In the winter America ushered its tangerine sociopath into presidential office, but by now I was barely registering the news. A dull loop of remorse played endlessly in my head: my husband was gone, and I had been the one to send him away. I imagined him everywhere, held lengthy conversations with his ghost, broke down in front of his favourite sliced loaf in Morrisons. The tiny part of my brain that remained unshrouded in useless misery told me I should probably join the women’s march gathering in the city centre, but instead I did what I always did on the days I succeeded in leaving my bed: wandered alone in the park over the road, following the abandoned tram lines that bisected it and pausing to gaze listlessly at the ducks paddling circles of the boating lake. It occurred to me that if I stayed in the city much longer, I’d sink deep enough into my own brackish misery that I might never resurface.
There’s no ur-history of our relationship, no critical edition of the text that sets out the steps that led, one after another, from happy beginning to agonising conclusion. I can only relate the details as best I’m able – or, more accurately, willing – on any given day. And when I do, I invariably fashion something formulaic, with an easy-to-grasp cause and effect: he did x and so – naturally! – I was moved to y. I heighten his villainy, downplay mine. I bend or twist or omit altogether those facts that are too unflattering, too shameful, to include.
So how do I chronicle the thousand things a superficial telling elides? The shared lexicon, the decade’s worth of in-jokes, the hushed conversations last thing at night? The shirts I ironed every Sunday afternoon and the time he met me at the airport with flowers when I’d argued with my dad? How do I convey his helping me to wash my hair after surgery, carefully working the shampoo around my dressings, or the first photograph I ever took of him, grinning and impossibly young, at London Zoo? The blue ceramic vase we brought home from the craft market our first summer in Manchester, the Modigliani print we hung over the fireplace, the potted geraniums with which we filled the kitchen windowsill? How do I express the creeping, poisonous shift from mostly happy to mostly not? The things we hid from ourselves and from each other? The unexamined childhood trauma, the undiagnosed depression, and the rupturing of ancient scars? The time he cried and said, but I like our life, and I told him, I know, but I can’t do this any more? The buttered toast we ate on our last morning together, the final walk from home to tram stop, and the moment I waved him goodbye as the yellow doors slammed shut forever?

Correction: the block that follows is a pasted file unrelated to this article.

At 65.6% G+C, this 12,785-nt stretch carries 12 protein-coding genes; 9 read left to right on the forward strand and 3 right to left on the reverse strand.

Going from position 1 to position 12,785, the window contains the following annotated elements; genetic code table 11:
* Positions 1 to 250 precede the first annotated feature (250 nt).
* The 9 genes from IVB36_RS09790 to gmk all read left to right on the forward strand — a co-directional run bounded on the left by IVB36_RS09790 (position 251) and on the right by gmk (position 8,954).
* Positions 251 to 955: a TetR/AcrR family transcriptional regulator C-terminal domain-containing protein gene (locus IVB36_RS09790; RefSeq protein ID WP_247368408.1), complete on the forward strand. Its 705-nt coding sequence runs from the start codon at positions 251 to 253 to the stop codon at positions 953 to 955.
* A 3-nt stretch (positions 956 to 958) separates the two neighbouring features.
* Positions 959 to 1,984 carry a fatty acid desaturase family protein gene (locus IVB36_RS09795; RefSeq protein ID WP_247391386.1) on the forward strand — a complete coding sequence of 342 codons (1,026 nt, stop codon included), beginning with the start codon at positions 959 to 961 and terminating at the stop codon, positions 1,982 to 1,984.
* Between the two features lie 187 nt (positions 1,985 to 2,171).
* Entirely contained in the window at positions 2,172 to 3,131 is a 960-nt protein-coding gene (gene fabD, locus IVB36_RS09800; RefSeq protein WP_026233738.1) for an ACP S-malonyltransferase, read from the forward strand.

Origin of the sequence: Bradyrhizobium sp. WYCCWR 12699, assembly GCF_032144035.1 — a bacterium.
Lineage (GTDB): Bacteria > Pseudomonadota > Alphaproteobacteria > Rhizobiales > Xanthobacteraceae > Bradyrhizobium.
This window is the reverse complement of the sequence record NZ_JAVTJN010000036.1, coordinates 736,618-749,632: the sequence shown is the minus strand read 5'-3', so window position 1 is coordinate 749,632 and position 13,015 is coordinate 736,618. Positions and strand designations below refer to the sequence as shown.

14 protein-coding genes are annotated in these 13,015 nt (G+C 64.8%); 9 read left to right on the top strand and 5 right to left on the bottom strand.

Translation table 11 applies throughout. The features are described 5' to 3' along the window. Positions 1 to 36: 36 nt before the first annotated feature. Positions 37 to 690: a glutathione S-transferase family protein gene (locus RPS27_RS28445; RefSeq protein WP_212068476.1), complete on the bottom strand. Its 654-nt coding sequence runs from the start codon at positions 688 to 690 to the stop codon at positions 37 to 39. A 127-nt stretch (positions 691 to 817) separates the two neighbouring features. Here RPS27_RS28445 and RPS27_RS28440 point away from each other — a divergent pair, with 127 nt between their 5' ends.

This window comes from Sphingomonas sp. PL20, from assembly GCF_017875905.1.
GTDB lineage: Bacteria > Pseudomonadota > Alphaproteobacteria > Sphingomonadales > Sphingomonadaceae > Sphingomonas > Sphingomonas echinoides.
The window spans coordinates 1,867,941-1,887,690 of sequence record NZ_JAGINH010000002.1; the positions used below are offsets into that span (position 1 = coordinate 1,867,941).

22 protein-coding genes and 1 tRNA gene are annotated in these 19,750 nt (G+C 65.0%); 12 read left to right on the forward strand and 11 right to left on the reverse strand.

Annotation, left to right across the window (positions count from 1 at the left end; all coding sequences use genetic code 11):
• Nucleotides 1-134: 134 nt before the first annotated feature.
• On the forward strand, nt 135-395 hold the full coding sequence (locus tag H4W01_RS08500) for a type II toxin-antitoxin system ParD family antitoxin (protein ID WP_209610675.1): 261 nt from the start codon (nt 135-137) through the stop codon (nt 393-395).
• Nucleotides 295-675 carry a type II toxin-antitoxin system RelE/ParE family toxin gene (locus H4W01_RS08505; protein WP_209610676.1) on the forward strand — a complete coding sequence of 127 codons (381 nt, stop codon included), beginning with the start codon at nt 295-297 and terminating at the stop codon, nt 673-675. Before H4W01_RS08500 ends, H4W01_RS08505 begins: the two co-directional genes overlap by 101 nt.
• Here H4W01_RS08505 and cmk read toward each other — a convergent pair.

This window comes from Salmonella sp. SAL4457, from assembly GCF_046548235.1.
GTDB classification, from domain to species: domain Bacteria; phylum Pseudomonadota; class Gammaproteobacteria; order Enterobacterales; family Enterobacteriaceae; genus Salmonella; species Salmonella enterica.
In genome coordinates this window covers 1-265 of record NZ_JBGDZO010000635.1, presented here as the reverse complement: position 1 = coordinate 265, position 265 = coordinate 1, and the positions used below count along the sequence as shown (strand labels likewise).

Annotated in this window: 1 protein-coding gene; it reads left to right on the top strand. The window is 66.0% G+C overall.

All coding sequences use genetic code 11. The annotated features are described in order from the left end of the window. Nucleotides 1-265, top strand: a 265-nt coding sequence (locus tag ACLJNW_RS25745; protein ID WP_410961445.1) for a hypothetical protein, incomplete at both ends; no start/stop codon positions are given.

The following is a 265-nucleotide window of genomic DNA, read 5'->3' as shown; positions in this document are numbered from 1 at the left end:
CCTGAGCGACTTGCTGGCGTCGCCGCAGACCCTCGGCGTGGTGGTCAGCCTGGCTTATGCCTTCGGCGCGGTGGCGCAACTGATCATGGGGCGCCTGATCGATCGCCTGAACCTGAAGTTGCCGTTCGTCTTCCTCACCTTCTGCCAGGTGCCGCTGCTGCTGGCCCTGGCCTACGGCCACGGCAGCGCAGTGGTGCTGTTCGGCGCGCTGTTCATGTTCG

How do I begin to narrate all that?
On my last day in Manchester I struggled up the approach to the central station in my red wool coat, umbrella useless against the wind. It was almost spring again but the rains had returned, icy and horizontal. From there I caught the London train and as it journeyed south the clouds began to lift. Chewing on a day-old sandwich from the buffet car, I watched as the orderly northern terraces gave way to open fields and hedgerows and then to boxy grey suburbs and finally to the vast crescent sweep of Wembley Stadium. I was home.
Back at my mum’s, I squeezed the few things I still possessed into her spare room and set about the painful task of re-entering the world. Suddenly I had projects: there were debts to be paid, a job to be found, the punctured balloon of self to somehow reinflate. Galvanised, I set alarms and scrawled to-do lists. One morning the divorce certificate – a flimsy Word document that had been knocked up in a back office of the courthouse – landed unceremoniously on the doormat. I cried, of course, and then I stuffed it into a drawer. Not long afterwards, I heard that the church’s absurdly plumbed bathroom pipes had finally burst. They’d flooded the living room ceiling below, crumbling it into great damp chunks which dropped to the carpet like so much underbaked cookie.
Holly Aszkenasy was born in north London and lives there now. She writes essays, stories, and a newsletter about things that don’t go to plan. www.hollyaszkenasy.com